Fake business tax credits, bogus charities, and phishing and smishing all make the 2024 IRS Dirty Dozen list
Tax firm specializes in services for deaf filers

FCC takes action against tax debt robocall


While the Internal Revenue Service is in the midst of revealing its annual Dirty Dozen list another government agency also is taking tax-related action.

The Federal Communications Commission's (FCC's) Enforcement Bureau issued a cease-and-desist letter against Veriwave Telco. The letter ordered the Dover, Delaware, company to halt its origination of an apparently illegal National Tax Relief Program robocall campaign.

The FCC warned the company that failure to comply with the requirements outlined in the letter could result in mandatory blocking by downstream providers of all traffic from Veriwave.

In addition, the FCC's enforcement branch issued a K4 Order, notifying all U.S.-based voice service providers that they may be permitted to cease accepting traffic from Veriwave Telco.

Those FCC documents earn this weekend's Saturday Shout Out.

Taxpayers targeted at start of filing season: In its announcement of the letter, the FCC said that between Nov. 1, 2023 and Jan. 31, 2024, approximately 15.8 million calls playing prerecorded National Tax Relief Program messages were placed.

The robocalling campaign, which offered to "rapidly clear" the call recipients' tax debts, increased in volume in the three months immediately preceding the start of the 2024 tax filing season.

After answering prompts to press certain phone numerals, e.g., 1 for yes or 2 for no, some call recipients were connected to a live operator. The operator then reportedly asked for personal information, including the called person's date of birth and Social Security number.

However, the FCC's Enforcement Bureau found no evidence that the program actually exists.

FCC investigators and the Industry Traceback Group traced a number of these calls back to Veriwave Telco as the originating provider.

"An originating provider has an ongoing obligation to take affirmative, effective measures to prevent new and renewing customers from using its networks to originate illegal calls, including by knowing its customers and exercising due diligence in ensuring that its services are not used to originate illegal traffic," according to the FCC letter.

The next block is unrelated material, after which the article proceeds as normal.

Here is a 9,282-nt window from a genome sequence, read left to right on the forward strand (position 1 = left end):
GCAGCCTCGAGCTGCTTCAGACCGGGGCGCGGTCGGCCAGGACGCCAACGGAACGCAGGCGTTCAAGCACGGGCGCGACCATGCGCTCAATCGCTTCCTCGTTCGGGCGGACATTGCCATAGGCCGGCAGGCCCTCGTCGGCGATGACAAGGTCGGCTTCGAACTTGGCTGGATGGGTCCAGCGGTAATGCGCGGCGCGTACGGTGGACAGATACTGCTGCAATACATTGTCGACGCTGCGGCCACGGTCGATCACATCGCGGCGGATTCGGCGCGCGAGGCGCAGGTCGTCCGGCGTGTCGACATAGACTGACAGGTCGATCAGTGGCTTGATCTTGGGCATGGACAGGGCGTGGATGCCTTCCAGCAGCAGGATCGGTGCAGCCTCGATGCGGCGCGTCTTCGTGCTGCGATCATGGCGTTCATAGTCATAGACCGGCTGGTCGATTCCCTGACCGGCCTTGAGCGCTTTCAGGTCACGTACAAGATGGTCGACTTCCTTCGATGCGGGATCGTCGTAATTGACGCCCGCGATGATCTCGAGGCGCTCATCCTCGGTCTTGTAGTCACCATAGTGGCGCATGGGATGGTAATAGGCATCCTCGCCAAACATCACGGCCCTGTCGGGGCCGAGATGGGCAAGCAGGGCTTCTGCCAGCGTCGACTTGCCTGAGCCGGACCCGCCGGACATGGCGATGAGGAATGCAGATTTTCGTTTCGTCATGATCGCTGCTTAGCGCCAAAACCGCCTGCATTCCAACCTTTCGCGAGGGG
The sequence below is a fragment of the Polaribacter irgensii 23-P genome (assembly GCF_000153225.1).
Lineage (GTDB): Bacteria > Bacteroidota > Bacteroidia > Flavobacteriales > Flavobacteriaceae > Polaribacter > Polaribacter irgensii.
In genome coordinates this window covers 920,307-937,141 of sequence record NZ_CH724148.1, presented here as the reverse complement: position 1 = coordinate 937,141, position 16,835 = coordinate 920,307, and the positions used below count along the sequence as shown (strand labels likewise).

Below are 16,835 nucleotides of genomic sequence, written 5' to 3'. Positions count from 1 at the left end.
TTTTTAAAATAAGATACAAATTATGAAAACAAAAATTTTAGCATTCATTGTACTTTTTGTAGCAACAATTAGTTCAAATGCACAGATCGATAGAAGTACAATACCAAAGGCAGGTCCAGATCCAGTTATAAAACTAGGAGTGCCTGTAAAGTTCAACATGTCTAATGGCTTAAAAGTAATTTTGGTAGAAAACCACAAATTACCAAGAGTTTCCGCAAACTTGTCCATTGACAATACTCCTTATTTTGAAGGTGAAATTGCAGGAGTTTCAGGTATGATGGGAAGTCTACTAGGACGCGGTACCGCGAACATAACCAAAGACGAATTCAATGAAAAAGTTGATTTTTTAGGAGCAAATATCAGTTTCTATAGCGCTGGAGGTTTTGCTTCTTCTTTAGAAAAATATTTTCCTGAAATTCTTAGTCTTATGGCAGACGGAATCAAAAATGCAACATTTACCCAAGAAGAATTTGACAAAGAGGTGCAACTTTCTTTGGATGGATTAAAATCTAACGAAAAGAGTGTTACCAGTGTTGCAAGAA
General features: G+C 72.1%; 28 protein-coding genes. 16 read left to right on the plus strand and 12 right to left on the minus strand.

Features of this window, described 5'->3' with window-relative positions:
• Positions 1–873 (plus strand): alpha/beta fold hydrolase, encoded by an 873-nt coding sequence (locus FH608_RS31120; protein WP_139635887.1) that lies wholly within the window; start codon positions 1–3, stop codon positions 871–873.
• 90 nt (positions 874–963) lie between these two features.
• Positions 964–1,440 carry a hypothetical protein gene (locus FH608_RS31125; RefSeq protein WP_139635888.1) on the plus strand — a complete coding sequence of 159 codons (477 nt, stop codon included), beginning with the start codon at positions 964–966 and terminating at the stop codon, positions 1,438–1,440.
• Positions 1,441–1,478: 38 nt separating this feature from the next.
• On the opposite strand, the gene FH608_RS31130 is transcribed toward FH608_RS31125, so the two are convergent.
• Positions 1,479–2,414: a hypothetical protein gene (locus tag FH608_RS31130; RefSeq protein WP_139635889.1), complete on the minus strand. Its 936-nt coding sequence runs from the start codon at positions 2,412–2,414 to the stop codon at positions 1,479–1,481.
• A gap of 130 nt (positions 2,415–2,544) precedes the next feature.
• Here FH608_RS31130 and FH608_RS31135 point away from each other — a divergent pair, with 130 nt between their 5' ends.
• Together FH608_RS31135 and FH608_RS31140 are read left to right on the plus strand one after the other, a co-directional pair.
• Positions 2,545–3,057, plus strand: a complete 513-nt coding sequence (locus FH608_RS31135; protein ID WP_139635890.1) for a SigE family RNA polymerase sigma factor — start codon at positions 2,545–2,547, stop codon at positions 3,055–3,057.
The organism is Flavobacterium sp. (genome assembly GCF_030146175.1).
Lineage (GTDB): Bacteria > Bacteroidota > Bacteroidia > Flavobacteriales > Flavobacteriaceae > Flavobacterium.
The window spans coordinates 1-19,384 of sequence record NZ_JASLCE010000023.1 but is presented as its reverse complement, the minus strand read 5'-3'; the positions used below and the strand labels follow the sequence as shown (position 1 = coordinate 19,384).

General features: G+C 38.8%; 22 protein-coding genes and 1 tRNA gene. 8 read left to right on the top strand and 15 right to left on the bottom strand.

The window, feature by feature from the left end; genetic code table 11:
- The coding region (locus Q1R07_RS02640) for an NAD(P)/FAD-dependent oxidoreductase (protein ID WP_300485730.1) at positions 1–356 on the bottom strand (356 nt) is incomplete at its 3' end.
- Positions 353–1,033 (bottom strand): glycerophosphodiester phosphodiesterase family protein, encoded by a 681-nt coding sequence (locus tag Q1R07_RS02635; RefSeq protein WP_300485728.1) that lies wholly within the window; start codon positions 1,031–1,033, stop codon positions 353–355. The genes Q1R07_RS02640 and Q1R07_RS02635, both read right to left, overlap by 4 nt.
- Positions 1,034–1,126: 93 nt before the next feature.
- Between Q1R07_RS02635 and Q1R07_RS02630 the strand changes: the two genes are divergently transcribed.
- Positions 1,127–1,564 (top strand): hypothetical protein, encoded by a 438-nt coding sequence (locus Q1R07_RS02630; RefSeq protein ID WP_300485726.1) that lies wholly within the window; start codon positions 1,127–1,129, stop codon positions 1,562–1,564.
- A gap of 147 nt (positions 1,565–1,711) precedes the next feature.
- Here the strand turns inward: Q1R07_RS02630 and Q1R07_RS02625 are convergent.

FCC Spring Cleaning: The April 4 robocall cease-and-desist letter kicked off the FCC Enforcement Bureau's Spring Cleaning initiative, which focuses on robocalls that use the springtime calendar, notably the annual tax filing deadline, to initiate predatory activities.

"Tricking consumers with tax season scams is just plain wrong, but we all know it remains a common ploy," said FCC Chair Jessica Rosenworcel. "While illegal robocallers continue to try to hide from us, we’ll keep seeking them out and hold them accountable for putting consumers at risk."

Enforcement Bureau Chief Loyaan Egal cited the IRS help in kicking off the anti-fraud campaign, and noted that his group "will be working closely with other agencies throughout the spring to address different illegal robocall campaigns that are harming consumers."

One of those agencies is the Federal Trade Commission (FTC), which also battles these annoying unsolicited phone calls. "Illegal robocalls waste Americans' time and can cost them money, and unscrupulous VoIP providers knowingly enable these scams," said FTC Director Samuel Levine. Levine also commended the FCC on "continuing to use every tool to hold upstream actors accountable and protect Americans in the fight against illegal telemarketing."

That governmental coordination is why a final Saturday Shout Out goes this weekend to the FTC's thorough online page addressing robocalls. As a bonus, below is the FTC graphic on what to do about illegal robocalls.


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